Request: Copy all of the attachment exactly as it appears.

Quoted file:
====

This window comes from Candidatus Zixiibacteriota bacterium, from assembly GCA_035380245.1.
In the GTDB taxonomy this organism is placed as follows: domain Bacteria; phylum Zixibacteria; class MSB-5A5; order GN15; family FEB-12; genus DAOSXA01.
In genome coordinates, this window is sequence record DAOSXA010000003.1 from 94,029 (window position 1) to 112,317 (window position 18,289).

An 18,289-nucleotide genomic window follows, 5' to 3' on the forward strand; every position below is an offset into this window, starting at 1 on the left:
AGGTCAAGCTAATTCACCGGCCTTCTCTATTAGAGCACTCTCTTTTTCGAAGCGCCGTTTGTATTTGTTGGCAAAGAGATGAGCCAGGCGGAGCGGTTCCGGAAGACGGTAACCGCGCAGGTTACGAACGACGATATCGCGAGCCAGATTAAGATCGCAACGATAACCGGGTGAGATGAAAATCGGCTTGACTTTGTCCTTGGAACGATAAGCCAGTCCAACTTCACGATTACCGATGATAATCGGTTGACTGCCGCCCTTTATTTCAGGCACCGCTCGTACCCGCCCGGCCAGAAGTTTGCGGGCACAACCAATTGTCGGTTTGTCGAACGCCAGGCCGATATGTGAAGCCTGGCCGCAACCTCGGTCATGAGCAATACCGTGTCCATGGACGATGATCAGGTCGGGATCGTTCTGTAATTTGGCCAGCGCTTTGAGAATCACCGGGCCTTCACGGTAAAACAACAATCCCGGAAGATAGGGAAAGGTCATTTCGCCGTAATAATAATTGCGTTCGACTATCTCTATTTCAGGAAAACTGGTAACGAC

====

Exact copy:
This window comes from Candidatus Zixiibacteriota bacterium, from assembly GCA_035380245.1.
In the GTDB taxonomy this organism is placed as follows: domain Bacteria; phylum Zixibacteria; class MSB-5A5; order GN15; family FEB-12; genus DAOSXA01.
In genome coordinates, this window is sequence record DAOSXA010000003.1 from 94,029 (window position 1) to 112,317 (window position 18,289).

An 18,289-nucleotide genomic window follows, 5' to 3' on the forward strand; every position below is an offset into this window, starting at 1 on the left:
AGGTCAAGCTAATTCACCGGCCTTCTCTATTAGAGCACTCTCTTTTTCGAAGCGCCGTTTGTATTTGTTGGCAAAGAGATGAGCCAGGCGGAGCGGTTCCGGAAGACGGTAACCGCGCAGGTTACGAACGACGATATCGCGAGCCAGATTAAGATCGCAACGATAACCGGGTGAGATGAAAATCGGCTTGACTTTGTCCTTGGAACGATAAGCCAGTCCAACTTCACGATTACCGATGATAATCGGTTGACTGCCGCCCTTTATTTCAGGCACCGCTCGTACCCGCCCGGCCAGAAGTTTGCGGGCACAACCAATTGTCGGTTTGTCGAACGCCAGGCCGATATGTGAAGCCTGGCCGCAACCTCGGTCATGAGCAATACCGTGTCCATGGACGATGATCAGGTCGGGATCGTTCTGTAATTTGGCCAGCGCTTTGAGAATCACCGGGCCTTCACGGTAAAACAACAATCCCGGAAGATAGGGAAAGGTCATTTCGCCGTAATAATAATTGCGTTCGACTATCTCTATTTCAGGAAAACTGGTAACGAC